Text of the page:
Friday, March 13, 2009

“A Paratrooper’s Exploit”


Front cover of a wartime Christian tract by George Skelly MM
George parachuted into Normandy on the night of 5 / 6 June 1944
[Courtesy of Mr Eva Elliott, George’s cousin]

Some years ago while studying the Battle of Normandy of 1944 I came across the story of a Conscientious Objector by the name of George Skelly. Subsequently, George had joined the Royal Army Medical Corps (RAMC), parachuted into Normandy with the Parachute Regiment in the early hours of D-Day and then been awarded the Military Medal for gallantry. George Skelly MM originally came from my hometown of Whitehaven, Cumbria.

This is a link to a previous story I wrote about George Skelly MM and his brother John Skelly for the BBC "People's War" website
For additional information click on ‘Comments’ below

3 Comments:

Blogger ritsonvaljos said...

In October 2008 relatives of George’s, including his daughter, visited his hometown of Whitehaven to research his life. Mrs Margaret Crosby, a reporter and features writer with the local newspaper (‘The Whitehaven News’) contacted me and I was able to give George’s relatives some of the information I had about him;

To read the article in ‘The Whitehaven News’ click on this link:
http://www.whitehaven-news.co.uk/home/george_skelly_the_unassuming_hero_1_251658?referrerPath=home/search_results_page_2_2837
As a result, I was given a copy of George’s Christian tract about his exploits in Normandy by his cousin, Mrs Eva Elliott, the front page of which is shown in the above photograph. I never had the privilege of meeting George, but he can only have been some brave fellow. Conscientious Objectors such as George were certainly not cowards.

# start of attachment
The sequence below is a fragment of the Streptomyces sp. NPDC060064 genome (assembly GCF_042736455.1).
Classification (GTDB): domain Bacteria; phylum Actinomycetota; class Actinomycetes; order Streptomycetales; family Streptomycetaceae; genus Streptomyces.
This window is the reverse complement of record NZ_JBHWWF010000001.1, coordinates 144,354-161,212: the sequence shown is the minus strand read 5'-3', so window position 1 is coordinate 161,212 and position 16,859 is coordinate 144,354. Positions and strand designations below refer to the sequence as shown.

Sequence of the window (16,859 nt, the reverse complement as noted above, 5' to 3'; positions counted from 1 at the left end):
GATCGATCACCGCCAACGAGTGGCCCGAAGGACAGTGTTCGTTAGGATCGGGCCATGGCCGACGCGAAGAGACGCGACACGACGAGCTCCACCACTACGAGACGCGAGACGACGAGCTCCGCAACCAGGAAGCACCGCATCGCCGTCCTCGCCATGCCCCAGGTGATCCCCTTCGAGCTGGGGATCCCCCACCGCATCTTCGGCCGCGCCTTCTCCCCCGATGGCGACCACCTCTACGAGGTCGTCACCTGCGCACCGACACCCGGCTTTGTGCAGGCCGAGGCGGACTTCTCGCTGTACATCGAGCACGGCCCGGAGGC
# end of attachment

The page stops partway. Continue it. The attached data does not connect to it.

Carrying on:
Friday, 13 March, 2009  
Blogger ritsonvaljos said...

(2) A little background information

George Skelly MM was one of the three sons of James Skelly and Mary Ann Skelly (née Williams) - his two brothers being John Williams Skelly and Joseph ('Joe') Skelly. George was born in the family home near Whitehaven harbour (Mark Lane area). In 1926 the family moved to a miner's house at nearby Kells, Whitehaven.

Although originally baptised into the Church of England (at St Nicholas Church, Whitehaven) George and John had joined the Christian Brethren church as children. Thus, because of a deep-rooted religious conviction that it was wrong for a Christian to kill, when war was declared in September 1939 they registered as Conscientious Objectors. At that time they were in 'reserved occupations' - John working in the coal mines and George working for West Cumberland Farmers.